The traffic is heavy. For a horrible instant, you think you might be stuck on this side. The sound of the pram is getting closer. You avoid looking, in case you lock eyes. There is no option but to dash out and rely on the kindness of drivers. A brief ray of sun illuminates your passage. You reach the other side unscathed. There, for the purposes for motive, you pretend to be engrossed in a shop display. Turn to 22.

.

26

Yes, it could be a parable about modern ennui. Woman gets new job in office, but a mysterious force prevents her from ever leaving. You resolve to buy a notepad tomorrow so you can begin to flesh out the characters. You get up to turn off the TV, but find it has automatically done so already. You go to bed. Turn to 50.

.

27

You play a video game. As the commander of a large space armada, you are asked to determine the fate of a world infected by a new form of Black Death. Will you devote your resources towards finding a cure for the pandemic (turn to 46), or fire bomb the planet surface (turn to 46)?

.

28

You manage to get your umbrella open for the trip home, but the direction and strength of the wind force you to hold it in front of your body, like a shield. Vision impaired, you collide with a lamp post, further bending the frame. The rain stops. You manage, with great effort, to close the umbrella. A BMW is parked next to you. With childish force, you jump into a puddle next to the passenger door, and send dirty streaks rolling down the metal. Turn to 32.

.

29

Your brain is about to inform you that this is a lie, when it is distracted by a familiar piece of music coming from the TV. It is the theme for a seventies comedy show. You realise that this is the tune you hum when you are nervous. Will you consider the implications of this revelation (turn to 43) or watch the show (turn to 2)?

.

30

If you are reading this paragraph, you have made a mistake, or cheated, you naughty person. Please return to 1.

.

31

He nods and smiles, and places your cereal in an insufficiently sized paper bag. When you leave, he says he will see you tomorrow, which you find presumptive. Turn to 42.

.

32

The apartment is cold. You throw your umbrella onto the carpet to dry out, and prepare a pan of boiling water. After adding the pasta, a search in the fridge reveals no conventional pasta sauce of any description, just a jar of white stuff and a bottle of soy sauce. It could be the next taste sensation, but it does not turn out so well, and you eat a disappointing meal in front of the TV. There is a film on where people are murdered in inventive ways. You scratch your leg. Tonight is exercise night, and you are due to move up to twenty one push-ups and seventeen pull-ups, but it is difficult to get enthusiastic about it. Will you do the exercise anyway (turn to 6), reschedule exercise night to tomorrow (turn to 44), reschedule exercise night to the day after tomorrow (turn to 13), or try to forget about it (turn to 27)?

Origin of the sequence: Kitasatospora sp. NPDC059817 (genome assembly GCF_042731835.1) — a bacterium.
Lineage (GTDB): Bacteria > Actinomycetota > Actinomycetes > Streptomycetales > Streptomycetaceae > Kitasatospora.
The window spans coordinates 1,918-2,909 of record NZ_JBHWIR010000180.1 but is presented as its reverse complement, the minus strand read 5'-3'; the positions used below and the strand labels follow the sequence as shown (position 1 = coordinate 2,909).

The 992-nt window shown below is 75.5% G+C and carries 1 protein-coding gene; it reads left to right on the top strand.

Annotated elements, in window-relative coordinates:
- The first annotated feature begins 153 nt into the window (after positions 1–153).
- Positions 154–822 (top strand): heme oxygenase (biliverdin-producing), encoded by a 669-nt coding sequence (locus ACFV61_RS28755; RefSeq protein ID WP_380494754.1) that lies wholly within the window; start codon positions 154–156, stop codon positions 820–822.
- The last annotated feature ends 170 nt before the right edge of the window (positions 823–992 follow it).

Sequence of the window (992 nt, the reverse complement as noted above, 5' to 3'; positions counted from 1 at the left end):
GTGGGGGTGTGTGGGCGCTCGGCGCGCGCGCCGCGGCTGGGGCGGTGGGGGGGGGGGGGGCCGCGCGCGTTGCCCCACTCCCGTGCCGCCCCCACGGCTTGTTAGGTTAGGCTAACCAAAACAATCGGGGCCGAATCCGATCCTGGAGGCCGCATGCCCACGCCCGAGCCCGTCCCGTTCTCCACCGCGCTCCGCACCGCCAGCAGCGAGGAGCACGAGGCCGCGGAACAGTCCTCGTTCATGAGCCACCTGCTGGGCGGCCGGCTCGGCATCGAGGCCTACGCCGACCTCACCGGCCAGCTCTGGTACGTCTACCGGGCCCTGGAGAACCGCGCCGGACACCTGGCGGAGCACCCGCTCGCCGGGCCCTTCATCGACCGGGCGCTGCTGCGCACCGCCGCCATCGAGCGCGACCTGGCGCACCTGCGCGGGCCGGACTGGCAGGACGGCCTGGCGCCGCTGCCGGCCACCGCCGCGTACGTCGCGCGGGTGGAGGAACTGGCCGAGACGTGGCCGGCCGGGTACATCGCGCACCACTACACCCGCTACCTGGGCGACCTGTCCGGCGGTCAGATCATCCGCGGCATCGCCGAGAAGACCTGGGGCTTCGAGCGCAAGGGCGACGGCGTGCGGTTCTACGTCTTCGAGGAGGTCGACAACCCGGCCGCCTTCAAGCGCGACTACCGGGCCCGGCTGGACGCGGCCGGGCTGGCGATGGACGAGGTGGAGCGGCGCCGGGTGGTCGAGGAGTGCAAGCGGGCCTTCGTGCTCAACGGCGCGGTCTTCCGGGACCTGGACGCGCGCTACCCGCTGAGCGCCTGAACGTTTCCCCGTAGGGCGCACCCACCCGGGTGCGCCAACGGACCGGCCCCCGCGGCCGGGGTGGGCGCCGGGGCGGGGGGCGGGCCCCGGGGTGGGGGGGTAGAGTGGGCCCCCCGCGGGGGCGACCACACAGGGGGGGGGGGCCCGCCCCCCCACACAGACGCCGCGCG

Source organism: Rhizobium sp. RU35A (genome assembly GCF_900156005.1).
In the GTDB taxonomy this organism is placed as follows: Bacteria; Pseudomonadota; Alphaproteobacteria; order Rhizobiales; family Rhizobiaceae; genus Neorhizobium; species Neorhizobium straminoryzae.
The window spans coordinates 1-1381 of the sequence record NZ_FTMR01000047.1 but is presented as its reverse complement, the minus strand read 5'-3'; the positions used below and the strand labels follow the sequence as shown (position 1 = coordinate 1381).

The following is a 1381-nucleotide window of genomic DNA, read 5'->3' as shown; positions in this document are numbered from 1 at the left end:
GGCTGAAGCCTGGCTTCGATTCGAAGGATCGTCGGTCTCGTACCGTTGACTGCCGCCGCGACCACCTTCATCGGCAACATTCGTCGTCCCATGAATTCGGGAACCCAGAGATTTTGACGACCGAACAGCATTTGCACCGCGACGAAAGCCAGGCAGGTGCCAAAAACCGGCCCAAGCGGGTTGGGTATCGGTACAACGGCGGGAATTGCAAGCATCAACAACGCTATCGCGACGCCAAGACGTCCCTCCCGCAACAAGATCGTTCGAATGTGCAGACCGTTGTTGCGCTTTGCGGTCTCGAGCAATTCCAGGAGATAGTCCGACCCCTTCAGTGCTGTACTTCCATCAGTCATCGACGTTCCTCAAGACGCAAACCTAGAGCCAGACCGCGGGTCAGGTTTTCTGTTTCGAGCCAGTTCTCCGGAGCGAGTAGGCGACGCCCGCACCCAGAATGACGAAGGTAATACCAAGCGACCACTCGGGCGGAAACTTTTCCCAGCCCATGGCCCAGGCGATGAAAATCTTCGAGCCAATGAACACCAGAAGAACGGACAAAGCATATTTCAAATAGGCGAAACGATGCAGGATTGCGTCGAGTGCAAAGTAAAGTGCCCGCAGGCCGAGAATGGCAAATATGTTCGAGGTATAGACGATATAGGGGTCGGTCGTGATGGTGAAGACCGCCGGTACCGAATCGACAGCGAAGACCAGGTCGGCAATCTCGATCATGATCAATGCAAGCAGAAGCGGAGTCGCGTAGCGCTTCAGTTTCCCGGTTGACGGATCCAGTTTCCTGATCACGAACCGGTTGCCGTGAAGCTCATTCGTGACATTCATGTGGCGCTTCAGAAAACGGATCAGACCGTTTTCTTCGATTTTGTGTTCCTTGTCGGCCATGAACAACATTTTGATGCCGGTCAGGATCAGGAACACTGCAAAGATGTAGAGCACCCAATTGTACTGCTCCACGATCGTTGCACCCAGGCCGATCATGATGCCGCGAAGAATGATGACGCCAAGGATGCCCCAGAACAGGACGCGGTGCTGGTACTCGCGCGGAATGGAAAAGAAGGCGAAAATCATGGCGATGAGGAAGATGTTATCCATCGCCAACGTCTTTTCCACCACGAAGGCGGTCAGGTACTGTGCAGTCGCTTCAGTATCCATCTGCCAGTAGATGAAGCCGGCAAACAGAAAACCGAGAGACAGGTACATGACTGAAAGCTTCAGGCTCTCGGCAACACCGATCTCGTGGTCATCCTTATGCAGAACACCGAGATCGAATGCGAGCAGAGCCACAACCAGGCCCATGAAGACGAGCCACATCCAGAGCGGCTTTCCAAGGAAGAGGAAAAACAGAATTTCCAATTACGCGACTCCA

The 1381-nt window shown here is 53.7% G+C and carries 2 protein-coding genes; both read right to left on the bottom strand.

.

33

The water is very hot. Halfway through the shower, you realise you meant to shave beforehand. Now the steam will have fogged up the mirror, rendering a clean cut impossible. You tell yourself that stubble is fashionable these days, as you knead seaweed oil into your curls. Turn to 11.

.

34

A man is transformed into a talking coconut. You have seen this one before, but you watch it again, in its entirety, to confirm your opinion that it is bad. You are sure you could write a film if you wanted to. You have lots of ideas. Would you write something about a haunted hotel (turn to 15) or a haunted office (turn to 26)?

.

35